Students at community schools deprived of education facilitiesThe dropout rate in Dhanusha district remains high as student-oriented programmes have not been properly implemented.
Shyam Sundar Shashi
Students of community schools in Dhanusha have been deprived of scholarships, textbooks and mid-day meals—provisions extended by the government—due to the negligence of the local units.
Although the central government had released the budget to the local units for providing educational facilities to students at community schools in the district, the students are yet to avail the facilities.
Teachers at various community schools have demanded that the local units return the budget—allocated to those schools—to the district-based Education Development and Coordination Unit in Janakpur.
Most of the 18 local units in Dhanusha have yet to disburse budget to the schools meant for scholarships, mid-day meals, and textbooks, among others.
In Hansapur Municipality, the municipal office only released the salary and allowances of teachers in the last fiscal year due to a dispute between the mayor and deputy mayor over allocation of budget.
Satya Narayan Jha, the headmaster of Manipati Basic School in Hansapur-1, said that the municipal officials did not release the budget for scholarships and mid-day meals last year. “We don’t know what we will do this year. The students are deprived of scholarships and other facilities,” he said.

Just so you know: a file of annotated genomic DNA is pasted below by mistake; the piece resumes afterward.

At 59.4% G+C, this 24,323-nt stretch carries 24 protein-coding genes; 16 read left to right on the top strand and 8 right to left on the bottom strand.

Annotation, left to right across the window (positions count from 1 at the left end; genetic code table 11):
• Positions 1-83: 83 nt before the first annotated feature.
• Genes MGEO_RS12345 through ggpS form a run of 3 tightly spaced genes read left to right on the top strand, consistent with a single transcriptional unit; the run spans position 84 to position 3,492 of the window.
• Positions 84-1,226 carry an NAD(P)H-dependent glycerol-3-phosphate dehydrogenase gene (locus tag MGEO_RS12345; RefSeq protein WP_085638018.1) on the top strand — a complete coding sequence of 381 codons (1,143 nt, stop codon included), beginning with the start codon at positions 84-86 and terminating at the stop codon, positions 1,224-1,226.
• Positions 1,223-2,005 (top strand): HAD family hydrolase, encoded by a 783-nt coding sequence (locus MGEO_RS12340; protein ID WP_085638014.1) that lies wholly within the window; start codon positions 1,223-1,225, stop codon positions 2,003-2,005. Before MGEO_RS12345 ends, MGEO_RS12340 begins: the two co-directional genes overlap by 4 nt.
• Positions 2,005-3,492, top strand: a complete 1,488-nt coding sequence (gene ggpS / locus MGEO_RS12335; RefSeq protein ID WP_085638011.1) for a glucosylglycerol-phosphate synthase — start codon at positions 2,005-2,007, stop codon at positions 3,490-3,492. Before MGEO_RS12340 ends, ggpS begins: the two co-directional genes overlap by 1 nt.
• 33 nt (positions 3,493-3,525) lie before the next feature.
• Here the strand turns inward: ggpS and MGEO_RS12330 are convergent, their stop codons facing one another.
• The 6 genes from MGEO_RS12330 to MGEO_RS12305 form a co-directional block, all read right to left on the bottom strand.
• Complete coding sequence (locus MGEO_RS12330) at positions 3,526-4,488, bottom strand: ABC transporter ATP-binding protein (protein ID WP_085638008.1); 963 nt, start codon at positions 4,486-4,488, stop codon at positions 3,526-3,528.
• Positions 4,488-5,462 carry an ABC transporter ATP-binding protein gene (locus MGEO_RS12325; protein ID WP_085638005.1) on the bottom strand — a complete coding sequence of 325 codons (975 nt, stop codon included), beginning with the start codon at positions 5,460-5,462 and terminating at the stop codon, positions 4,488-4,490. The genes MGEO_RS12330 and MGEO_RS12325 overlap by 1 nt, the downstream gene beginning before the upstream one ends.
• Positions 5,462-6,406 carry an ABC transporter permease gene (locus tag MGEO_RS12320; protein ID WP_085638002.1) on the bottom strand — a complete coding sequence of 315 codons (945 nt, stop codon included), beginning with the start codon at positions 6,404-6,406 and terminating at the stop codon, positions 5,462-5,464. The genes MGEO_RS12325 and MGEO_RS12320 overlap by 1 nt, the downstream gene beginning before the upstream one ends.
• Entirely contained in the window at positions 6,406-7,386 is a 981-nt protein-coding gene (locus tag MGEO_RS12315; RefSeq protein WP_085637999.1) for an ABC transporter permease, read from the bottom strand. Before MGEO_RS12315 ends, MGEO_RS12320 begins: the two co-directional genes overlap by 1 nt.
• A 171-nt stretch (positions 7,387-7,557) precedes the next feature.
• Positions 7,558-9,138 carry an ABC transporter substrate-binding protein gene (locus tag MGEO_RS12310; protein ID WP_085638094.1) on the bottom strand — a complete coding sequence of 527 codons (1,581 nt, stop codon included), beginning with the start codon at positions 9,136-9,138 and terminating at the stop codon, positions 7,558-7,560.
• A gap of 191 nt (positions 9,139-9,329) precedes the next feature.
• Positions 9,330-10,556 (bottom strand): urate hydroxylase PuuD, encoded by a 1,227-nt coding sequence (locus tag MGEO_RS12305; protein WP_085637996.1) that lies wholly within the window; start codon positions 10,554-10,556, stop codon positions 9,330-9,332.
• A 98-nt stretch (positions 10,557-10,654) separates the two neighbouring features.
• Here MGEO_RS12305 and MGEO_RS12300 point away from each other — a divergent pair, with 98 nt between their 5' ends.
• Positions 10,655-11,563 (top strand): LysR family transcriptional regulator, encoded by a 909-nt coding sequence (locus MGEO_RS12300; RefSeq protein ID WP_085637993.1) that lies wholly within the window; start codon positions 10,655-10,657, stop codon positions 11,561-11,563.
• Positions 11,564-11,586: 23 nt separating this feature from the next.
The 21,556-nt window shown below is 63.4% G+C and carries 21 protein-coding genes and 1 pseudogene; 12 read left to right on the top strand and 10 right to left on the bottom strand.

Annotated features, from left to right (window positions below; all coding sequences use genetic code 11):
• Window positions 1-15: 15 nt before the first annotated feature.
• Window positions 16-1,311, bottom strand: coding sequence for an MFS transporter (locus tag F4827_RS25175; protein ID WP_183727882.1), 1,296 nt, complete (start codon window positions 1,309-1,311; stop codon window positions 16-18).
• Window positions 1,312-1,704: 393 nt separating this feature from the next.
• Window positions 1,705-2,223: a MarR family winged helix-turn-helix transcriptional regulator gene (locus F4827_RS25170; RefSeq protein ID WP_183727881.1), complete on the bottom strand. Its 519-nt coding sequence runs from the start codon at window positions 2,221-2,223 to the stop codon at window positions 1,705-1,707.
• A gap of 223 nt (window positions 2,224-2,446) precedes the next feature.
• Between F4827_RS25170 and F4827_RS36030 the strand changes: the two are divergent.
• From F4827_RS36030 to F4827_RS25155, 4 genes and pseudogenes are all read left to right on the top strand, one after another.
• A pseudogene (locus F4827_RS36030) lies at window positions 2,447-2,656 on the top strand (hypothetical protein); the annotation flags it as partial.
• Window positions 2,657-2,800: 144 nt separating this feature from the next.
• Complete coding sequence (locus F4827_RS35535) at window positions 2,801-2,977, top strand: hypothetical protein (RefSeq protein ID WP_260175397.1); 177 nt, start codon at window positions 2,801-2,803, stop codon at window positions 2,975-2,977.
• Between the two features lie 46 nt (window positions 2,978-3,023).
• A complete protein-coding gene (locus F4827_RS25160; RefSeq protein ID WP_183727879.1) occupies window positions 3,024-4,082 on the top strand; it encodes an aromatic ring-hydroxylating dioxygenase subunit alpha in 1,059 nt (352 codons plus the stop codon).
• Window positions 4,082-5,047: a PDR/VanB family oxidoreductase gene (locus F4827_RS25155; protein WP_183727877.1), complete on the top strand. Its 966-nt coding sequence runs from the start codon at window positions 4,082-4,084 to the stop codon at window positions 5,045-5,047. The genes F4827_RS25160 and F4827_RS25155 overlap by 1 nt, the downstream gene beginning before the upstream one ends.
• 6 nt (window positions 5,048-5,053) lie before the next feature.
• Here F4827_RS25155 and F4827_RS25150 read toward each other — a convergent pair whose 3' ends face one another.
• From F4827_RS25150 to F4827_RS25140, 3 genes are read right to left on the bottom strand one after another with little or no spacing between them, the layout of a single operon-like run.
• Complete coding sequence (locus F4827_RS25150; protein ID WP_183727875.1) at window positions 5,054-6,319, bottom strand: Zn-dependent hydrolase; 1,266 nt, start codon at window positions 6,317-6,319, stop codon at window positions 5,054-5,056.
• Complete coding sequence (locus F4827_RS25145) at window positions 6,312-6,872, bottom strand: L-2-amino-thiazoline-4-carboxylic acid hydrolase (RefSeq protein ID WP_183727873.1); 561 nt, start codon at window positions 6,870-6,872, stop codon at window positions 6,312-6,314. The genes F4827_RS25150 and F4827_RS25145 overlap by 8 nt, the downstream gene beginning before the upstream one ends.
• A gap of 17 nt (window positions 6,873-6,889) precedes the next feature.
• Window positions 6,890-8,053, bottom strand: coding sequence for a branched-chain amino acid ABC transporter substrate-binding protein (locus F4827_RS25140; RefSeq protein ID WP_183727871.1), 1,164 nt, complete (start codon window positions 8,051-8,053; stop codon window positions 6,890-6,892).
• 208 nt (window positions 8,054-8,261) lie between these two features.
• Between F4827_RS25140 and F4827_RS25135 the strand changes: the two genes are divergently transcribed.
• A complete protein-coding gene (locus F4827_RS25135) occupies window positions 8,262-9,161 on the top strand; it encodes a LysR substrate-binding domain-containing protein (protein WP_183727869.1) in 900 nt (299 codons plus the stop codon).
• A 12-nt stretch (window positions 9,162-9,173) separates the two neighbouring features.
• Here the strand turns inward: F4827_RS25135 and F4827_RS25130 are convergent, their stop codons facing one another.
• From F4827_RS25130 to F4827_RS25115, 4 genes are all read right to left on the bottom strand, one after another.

Ramgyan Mandal, mayor of Hansapur Municipality, however, said that they were unable to release the budget meant for the community schools due to the shortage of employees.
But Ram Snehi Yadav, chairman at the Dhanusha-based Nepal Teachers’ Association, blamed lackadaisical attitude of the elected representatives in Dhanusa towards community schools. “They have shown sheer negligence and irresponsibility by not releasing the budget meant for scholarships, mid-day meals, and textbooks,” said Yadav.
Barakhu Prasad Rajak, chief at the Education Development and Coordination Unit, said that they are also receiving complaints against the local units. “The government directly sends the budget to the local units. We can only request the local units to release budget on time,” said Rajak.
Following discussion with the Education Development and Coordination Unit in January, the people’s representatives had agreed to release the budget on time. But the agreement is yet to be implemented.
The dropout rate of children remains higher in Dhanusha district but the student-oriented programmes have not been properly implemented.
A total of 67,623 students enrolled in grade one to three in the last academic year, Shailendra Mallik, a teacher, said. “If we don’t make conscious efforts to keep students in school, more than two-thirds of the current students will drop out. The programmes that will help these students stay in school must not be discontinued.”